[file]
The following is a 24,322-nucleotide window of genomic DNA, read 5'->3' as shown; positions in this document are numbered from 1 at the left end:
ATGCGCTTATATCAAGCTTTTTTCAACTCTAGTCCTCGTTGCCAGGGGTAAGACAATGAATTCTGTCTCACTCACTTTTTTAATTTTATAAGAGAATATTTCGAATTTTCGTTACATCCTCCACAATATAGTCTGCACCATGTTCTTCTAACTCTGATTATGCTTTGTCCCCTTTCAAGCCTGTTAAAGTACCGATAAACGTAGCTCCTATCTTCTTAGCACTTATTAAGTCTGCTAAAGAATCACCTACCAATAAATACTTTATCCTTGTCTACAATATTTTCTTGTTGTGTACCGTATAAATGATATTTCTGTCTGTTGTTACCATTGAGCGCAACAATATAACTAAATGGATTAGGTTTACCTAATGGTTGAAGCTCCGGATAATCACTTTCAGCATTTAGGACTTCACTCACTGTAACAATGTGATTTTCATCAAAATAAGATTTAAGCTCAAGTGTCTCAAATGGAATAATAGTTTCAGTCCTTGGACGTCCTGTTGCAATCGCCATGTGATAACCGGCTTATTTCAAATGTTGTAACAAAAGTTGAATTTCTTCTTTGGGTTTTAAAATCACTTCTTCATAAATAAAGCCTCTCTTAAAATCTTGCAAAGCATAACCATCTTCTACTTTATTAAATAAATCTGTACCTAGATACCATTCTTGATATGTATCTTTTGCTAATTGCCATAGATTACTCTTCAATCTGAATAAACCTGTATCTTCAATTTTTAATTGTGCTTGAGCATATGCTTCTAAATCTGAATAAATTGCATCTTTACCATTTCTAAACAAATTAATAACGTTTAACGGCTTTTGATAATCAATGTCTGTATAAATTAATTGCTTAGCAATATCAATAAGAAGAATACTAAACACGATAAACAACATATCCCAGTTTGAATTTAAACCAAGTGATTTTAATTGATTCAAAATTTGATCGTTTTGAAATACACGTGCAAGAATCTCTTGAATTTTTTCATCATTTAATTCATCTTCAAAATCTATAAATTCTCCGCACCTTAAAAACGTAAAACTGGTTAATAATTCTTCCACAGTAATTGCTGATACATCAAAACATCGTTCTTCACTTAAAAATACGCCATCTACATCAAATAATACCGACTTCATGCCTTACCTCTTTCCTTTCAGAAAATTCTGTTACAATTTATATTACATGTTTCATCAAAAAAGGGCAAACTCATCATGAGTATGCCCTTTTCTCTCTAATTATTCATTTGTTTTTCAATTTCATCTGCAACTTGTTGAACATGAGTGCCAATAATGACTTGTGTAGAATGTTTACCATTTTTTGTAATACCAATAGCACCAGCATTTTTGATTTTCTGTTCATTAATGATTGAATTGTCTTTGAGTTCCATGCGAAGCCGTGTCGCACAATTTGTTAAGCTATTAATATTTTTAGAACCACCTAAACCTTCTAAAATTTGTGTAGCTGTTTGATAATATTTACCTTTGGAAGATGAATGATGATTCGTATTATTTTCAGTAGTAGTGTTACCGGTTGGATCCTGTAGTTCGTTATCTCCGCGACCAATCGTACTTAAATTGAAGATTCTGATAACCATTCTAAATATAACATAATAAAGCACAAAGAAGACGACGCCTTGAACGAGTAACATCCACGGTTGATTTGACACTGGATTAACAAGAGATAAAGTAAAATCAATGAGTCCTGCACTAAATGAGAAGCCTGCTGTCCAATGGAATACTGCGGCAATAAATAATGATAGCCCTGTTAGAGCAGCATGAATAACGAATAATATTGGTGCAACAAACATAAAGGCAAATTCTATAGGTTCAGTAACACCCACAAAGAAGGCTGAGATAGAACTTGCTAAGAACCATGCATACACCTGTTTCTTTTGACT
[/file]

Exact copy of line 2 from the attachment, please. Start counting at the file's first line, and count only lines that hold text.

ATGCGCTTATATCAAGCTTTTTTCAACTCTAGTCCTCGTTGCCAGGGGTAAGACAATGAATTCTGTCTCACTCACTTTTTTAATTTTATAAGAGAATATTTCGAATTTTCGTTACATCCTCCACAATATAGTCTGCACCATGTTCTTCTAACTCTGATTATGCTTTGTCCCCTTTCAAGCCTGTTAAAGTACCGATAAACGTAGCTCCTATCTTCTTAGCACTTATTAAGTCTGCTAAAGAATCACCTACCAATAAATACTTTATCCTTGTCTACAATATTTTCTTGTTGTGTACCGTATAAATGATATTTCTGTCTGTTGTTACCATTGAGCGCAACAATATAACTAAATGGATTAGGTTTACCTAATGGTTGAAGCTCCGGATAATCACTTTCAGCATTTAGGACTTCACTCACTGTAACAATGTGATTTTCATCAAAATAAGATTTAAGCTCAAGTGTCTCAAATGGAATAATAGTTTCAGTCCTTGGACGTCCTGTTGCAATCGCCATGTGATAACCGGCTTATTTCAAATGTTGTAACAAAAGTTGAATTTCTTCTTTGGGTTTTAAAATCACTTCTTCATAAATAAAGCCTCTCTTAAAATCTTGCAAAGCATAACCATCTTCTACTTTATTAAATAAATCTGTACCTAGATACCATTCTTGATATGTATCTTTTGCTAATTGCCATAGATTACTCTTCAATCTGAATAAACCTGTATCTTCAATTTTTAATTGTGCTTGAGCATATGCTTCTAAATCTGAATAAATTGCATCTTTACCATTTCTAAACAAATTAATAACGTTTAACGGCTTTTGATAATCAATGTCTGTATAAATTAATTGCTTAGCAATATCAATAAGAAGAATACTAAACACGATAAACAACATATCCCAGTTTGAATTTAAACCAAGTGATTTTAATTGATTCAAAATTTGATCGTTTTGAAATACACGTGCAAGAATCTCTTGAATTTTTTCATCATTTAATTCATCTTCAAAATCTATAAATTCTCCGCACCTTAAAAACGTAAAACTGGTTAATAATTCTTCCACAGTAATTGCTGATACATCAAAACATCGTTCTTCACTTAAAAATACGCCATCTACATCAAATAATACCGACTTCATGCCTTACCTCTTTCCTTTCAGAAAATTCTGTTACAATTTATATTACATGTTTCATCAAAAAAGGGCAAACTCATCATGAGTATGCCCTTTTCTCTCTAATTATTCATTTGTTTTTCAATTTCATCTGCAACTTGTTGAACATGAGTGCCAATAATGACTTGTGTAGAATGTTTACCATTTTTTGTAATACCAATAGCACCAGCATTTTTGATTTTCTGTTCATTAATGATTGAATTGTCTTTGAGTTCCATGCGAAGCCGTGTCGCACAATTTGTTAAGCTATTAATATTTTTAGAACCACCTAAACCTTCTAAAATTTGTGTAGCTGTTTGATAATATTTACCTTTGGAAGATGAATGATGATTCGTATTATTTTCAGTAGTAGTGTTACCGGTTGGATCCTGTAGTTCGTTATCTCCGCGACCAATCGTACTTAAATTGAAGATTCTGATAACCATTCTAAATATAACATAATAAAGCACAAAGAAGACGACGCCTTGAACGAGTAACATCCACGGTTGATTTGACACTGGATTAACAAGAGATAAAGTAAAATCAATGAGTCCTGCACTAAATGAGAAGCCTGCTGTCCAATGGAATACTGCGGCAATAAATAATGATAGCCCTGTTAGAGCAGCATGAATAACGAATAATATTGGTGCAACAAACATAAAGGCAAATTCTATAGGTTCAGTAACACCCACAAAGAAGGCTGAGATAGAACTTGCTAAGAACCATGCATACACCTGTTTCTTTTGACT